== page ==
Sunday, June 11, 2017

Blog for the week of June 11, 2017

One last return trip to Banff/Canmore…….at least for now. We'll be back!
Elder and Sister Gardiner at Canmore 

We never get tired of returning to the beautiful Banff area. Our wonderful friends, the Gardiners, are serving there as senior missionaries in a leadership support role. They were away during our last visit so last evening we arranged to meet them for dinner. We had a wonderful visit that lasted well beyond finishing our meal. We noted there was a loud group there when we first entered the restaurant so we asked for a quiet spot so we could visit and they placed us back in a room by ourselves and did not bug us at all even though we were clearly finished eating.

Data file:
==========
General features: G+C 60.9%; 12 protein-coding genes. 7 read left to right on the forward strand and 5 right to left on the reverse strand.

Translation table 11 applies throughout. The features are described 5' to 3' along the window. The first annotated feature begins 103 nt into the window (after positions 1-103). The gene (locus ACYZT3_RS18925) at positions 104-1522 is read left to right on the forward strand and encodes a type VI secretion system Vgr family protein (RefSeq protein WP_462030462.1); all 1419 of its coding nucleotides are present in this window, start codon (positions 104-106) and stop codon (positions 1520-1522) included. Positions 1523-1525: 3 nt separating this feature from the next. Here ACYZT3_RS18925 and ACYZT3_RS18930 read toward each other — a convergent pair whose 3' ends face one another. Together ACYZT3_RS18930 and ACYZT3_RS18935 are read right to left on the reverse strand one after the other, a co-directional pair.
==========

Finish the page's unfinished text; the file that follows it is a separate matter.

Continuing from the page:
The truck (see last week’s pictures) is now completely fixed. A replacement gas tank was installed during the week. To understand why, you will need to remember that the tank was punctured at the same time as the theft of the wheels. Since the truck repairs are completed, it needed a real test drive so we decided to drive it to Banff. Prior to our trip it had been raining rather heavily in the region, but the forecast called for rain ending toward evening and, as we made our drive west, it began to clear. Upon arrival in Canmore where we met the Gardiners, we were treated to a beautiful wintery scene as the Banff mountains have a fresh coating of snow. The rivers are all running at capacity as the snowmelt occurs and now there will be even more snow to melt and run downstream.